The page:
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Angels’ Mulder tears Achilles tendon
Question of the Day
TEMPE, Ariz. (AP) - Los Angeles Angels pitcher Mark Mulder tore his left Achilles tendon Saturday, cutting short his comeback and possibly bringing his career to an end.
Mulder last pitched in the majors in 2008 for St. Louis. The 36-year-old left-hander was hoping to make the Angels’ rotation after being invited in January to spring training, but team spokesman Eric Kay said Mulder felt a pop during agility drills.
Mulder will wait for the swelling to go down before surgery is scheduled. He then faces a six- to eight-month recovery, meaning his career could be over.
“I can handle this,” Mulder wrote on Twitter. “But seeing my son in tears when he saw me in a boot and crutches and I told him I wasn’t going to pitch. That was tough.”
Mulder won 103 games over nine major league seasons with Oakland and St. Louis, including a 21-win season in 2001. He struggled with arm injuries and had surgery over his final two campaigns with the Cardinals, throwing his most recent major league pitch on July 9, 2008.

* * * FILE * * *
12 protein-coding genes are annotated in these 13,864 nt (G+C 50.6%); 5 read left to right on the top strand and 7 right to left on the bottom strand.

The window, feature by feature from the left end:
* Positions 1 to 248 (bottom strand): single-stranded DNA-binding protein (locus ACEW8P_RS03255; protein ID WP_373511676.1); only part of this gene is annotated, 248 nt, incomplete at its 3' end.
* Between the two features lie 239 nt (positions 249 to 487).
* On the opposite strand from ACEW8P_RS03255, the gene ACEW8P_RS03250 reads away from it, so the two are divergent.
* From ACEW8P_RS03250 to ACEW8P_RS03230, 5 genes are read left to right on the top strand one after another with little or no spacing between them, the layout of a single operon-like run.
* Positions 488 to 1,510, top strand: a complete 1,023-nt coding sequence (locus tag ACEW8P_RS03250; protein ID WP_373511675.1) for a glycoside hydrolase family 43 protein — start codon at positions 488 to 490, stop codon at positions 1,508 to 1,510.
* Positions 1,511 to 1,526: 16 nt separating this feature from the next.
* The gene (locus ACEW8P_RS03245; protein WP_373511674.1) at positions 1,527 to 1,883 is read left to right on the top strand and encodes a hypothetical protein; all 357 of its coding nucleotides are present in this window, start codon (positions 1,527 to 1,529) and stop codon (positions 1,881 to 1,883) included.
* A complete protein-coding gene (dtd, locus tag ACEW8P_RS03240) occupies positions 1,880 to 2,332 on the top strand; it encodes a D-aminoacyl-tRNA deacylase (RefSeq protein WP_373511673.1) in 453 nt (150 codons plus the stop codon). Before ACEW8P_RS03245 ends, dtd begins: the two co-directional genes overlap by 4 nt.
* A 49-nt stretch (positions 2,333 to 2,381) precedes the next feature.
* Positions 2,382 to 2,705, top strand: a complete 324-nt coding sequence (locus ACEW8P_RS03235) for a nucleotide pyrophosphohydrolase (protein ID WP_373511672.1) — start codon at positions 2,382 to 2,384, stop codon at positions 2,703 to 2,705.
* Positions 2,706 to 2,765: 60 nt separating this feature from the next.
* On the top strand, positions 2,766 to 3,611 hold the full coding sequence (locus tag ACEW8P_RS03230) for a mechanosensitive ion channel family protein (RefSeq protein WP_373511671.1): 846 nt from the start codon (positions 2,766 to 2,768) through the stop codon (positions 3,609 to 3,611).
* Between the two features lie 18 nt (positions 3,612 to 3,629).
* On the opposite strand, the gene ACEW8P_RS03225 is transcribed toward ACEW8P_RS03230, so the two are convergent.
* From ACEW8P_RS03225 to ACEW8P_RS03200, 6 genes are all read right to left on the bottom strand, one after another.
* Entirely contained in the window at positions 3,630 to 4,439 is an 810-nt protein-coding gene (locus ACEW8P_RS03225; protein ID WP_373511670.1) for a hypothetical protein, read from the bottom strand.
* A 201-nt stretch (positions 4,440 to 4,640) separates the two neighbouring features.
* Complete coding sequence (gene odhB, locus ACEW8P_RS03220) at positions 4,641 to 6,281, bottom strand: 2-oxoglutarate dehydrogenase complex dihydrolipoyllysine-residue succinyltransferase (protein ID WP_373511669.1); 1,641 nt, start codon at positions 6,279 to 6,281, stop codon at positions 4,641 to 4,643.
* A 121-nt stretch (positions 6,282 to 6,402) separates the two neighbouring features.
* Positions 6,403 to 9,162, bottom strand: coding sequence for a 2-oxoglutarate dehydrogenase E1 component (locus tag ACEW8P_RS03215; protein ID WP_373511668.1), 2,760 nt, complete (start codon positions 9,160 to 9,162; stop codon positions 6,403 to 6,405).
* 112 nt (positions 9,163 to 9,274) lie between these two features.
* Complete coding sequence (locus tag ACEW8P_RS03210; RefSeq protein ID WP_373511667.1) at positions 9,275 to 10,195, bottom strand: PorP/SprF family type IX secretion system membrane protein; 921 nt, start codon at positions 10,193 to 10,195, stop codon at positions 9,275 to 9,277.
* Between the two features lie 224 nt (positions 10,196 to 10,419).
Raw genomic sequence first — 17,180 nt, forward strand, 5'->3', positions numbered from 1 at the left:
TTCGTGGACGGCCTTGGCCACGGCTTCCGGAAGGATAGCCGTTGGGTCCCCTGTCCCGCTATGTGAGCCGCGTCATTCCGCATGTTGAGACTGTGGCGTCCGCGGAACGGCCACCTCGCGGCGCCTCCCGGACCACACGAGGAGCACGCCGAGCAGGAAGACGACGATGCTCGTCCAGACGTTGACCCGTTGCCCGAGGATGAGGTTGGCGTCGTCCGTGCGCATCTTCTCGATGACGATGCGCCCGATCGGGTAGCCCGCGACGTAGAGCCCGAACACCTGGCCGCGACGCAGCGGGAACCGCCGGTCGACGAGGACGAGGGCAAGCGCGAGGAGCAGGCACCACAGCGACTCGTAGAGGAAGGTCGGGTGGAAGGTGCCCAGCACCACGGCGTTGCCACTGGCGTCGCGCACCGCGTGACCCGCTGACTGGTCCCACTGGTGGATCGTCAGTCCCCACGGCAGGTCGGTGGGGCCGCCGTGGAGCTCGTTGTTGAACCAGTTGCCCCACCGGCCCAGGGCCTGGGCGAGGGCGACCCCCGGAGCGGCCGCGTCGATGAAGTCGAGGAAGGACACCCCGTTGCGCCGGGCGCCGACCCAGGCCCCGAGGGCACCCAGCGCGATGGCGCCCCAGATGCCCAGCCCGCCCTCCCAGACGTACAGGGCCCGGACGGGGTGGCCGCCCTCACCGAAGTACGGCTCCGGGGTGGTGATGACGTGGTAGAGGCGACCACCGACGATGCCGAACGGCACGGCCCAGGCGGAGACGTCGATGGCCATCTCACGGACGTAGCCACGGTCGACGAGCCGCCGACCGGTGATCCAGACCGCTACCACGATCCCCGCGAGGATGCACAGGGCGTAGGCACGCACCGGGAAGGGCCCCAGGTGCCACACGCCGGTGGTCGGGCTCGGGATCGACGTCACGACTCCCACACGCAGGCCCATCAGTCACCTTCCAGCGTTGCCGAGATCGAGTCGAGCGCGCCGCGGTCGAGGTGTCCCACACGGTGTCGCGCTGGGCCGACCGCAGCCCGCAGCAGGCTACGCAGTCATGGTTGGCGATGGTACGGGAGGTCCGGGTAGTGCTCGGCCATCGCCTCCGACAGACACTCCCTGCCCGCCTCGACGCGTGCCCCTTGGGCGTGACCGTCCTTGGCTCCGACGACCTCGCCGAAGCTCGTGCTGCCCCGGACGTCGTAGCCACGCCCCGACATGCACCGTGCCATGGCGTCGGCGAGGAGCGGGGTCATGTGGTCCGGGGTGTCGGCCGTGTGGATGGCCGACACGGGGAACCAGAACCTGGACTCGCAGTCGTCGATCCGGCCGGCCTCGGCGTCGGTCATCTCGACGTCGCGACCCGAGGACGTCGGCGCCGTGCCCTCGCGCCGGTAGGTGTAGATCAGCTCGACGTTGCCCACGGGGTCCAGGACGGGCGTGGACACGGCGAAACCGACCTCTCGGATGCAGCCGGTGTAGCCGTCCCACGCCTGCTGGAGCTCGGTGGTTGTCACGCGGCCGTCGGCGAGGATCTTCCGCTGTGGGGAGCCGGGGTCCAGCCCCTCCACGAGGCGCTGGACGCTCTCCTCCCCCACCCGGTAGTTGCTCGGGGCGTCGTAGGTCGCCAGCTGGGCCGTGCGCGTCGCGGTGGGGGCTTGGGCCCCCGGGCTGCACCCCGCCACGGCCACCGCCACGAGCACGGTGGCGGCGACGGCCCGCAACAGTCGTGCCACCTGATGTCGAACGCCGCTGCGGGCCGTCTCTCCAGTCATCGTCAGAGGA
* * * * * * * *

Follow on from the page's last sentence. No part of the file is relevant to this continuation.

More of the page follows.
Mulder had been working as a television analyst and was trying to make a comeback after retooling his delivery.
He sounded optimistic that he would make the team when pitchers and catchers reported on Friday.
“I’ve worked hard and what I’m doing right now is good,” Mulder said. “I know it’s working and I’m excited for the opportunity.”
Now, a career that was derailed by two shoulder operations could be finished for good after this injury. It was cruel and somewhat fitting for a pitcher who dominated early in his career but was sidelined for much of the latter part.
Mulder’s best season was his second in 2001, when he went 21-8 with a 3.45 ERA while anchoring a dominant rotation with Barry Zito and Tim Hudson. He followed that up by winning 19, 15 and 17 games for Oakland the next three years and then going 16-8 for St. Louis in 2005. But his career got derailed after that. He made just 26 starts and won six games from 2006-08, posting a 7.73 ERA during that time.
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